Jeffrey Greene was at the Nelson-Atkins Museum of Art on Saturday afternoon when he answered a phone call from an unfamiliar number.
“Don’t panic. Relax,” his son, Brannen, told him over the phone. “But something happened last night.”
Brannen, a former Kansas basketball player who declared on March 30 for the NBA draft, had called his father from a phone in a New York Sprint store to tell him that he was uninjured after being involved in a car accident while traveling in an Uber vehicle from the airport to a condo. He had flown in from Los Angeles to continue workouts with NBA teams in advance of the draft June 23.
“The car was actually on the highway moving forward,” Jeffrey said, relaying what Brannen told him. “They were hit from the rear. And they were hit so hard that there’s an overpass above them, a bridge. And the car went so high in the air, it actually hit underneath the overpass and then came back down and went airborne again. That’s how hard they were hit.”
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Brannen told his father that the collision set the car on fire. Brannen, who was wearing his seat belt, said that the whole sequence felt like he was in a dream.
“He said it just dawned on him you’ve got to unlatch (the belt),” Jeffrey said. “Then he had trouble finding the latch to disengage himself.”
Once he did, Brannen said he was able to get out of the vehicle through one of the windows. Brannen reported that a few seconds after exiting, the car erupted in flames behind him.
“It was a blessing that all the windows shattered on impact,” Jeffrey said. “That’s a blessing, because when he and that driver got themselves out of the seatbelt, they were able to get out the windows.”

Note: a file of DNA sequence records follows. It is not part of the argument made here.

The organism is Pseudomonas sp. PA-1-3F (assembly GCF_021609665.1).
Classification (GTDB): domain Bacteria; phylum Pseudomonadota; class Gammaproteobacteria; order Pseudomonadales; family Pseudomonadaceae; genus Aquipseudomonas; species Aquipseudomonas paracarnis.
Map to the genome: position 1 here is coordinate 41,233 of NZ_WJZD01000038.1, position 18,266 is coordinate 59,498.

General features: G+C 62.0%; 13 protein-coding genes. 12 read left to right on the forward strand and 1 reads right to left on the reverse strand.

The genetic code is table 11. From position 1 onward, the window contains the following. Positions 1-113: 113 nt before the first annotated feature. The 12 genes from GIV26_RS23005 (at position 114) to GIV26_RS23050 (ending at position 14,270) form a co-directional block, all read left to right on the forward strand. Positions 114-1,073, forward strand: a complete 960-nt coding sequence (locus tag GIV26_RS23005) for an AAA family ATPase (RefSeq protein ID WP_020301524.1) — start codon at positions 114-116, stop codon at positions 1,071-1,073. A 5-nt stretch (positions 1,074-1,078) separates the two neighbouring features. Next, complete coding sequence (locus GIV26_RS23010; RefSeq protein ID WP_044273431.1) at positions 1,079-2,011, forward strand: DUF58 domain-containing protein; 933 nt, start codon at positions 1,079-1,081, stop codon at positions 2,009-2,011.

Brannen told his father that all of the belongings with him — including his iPad, iPhone, computer and clothes — were lost in the fire. After sleeping that night, he walked to the Sprint store to tell his dad about the incident and to get a new phone.
“He’s feeling great surprisingly,” Jeffrey said. “Any time you can walk away from that type of accident where you’re bouncing around in the air and the car catches fire, and then you’re escaping and it explodes, you wake up the next day and go, ‘Wow. I’m OK.’”
Brannen took to his Twitter account to talk about his accident Sunday afternoon.
“Everything happens for a reason. I’m all good and healthy!” he tweeted. “Back to playing ball already. Thank you everyone for the love and support!”
Jeffrey, who talked to his son a few times again Sunday, said the incident was causing lingering emotional effects.
“When he closes his eyes, when he tries to sleep at night, he relives the accident,” Jeffrey said. “So it’s going to take a few more days.”
Brannen, who averaged 5.4 points in 30 games for KU last season, hasn’t slowed down with basketball activities. Jeffrey said he’d already had four workouts with NBA teams and had seven more planned, including a few this week.
“They’re still scheduled. He’s like, ‘I’m fine. Where’s a gym? Where’s a basketball?’” Jeffrey said. “That’s his mentality, and it has to be mine.”
Brannen and his father had not yet gotten a copy of the accident report. The Star contacted the New York Police Department, which was still working a request for the report as of Sunday night.
Jeffrey called it “miraculous” that his son was not only able to escape the incident, but did so with his health.
“He found (his seat belt) five seconds soon enough, and for that we are so thankful,” ” Jeffrey said.
Jesse Newell: @jessenewell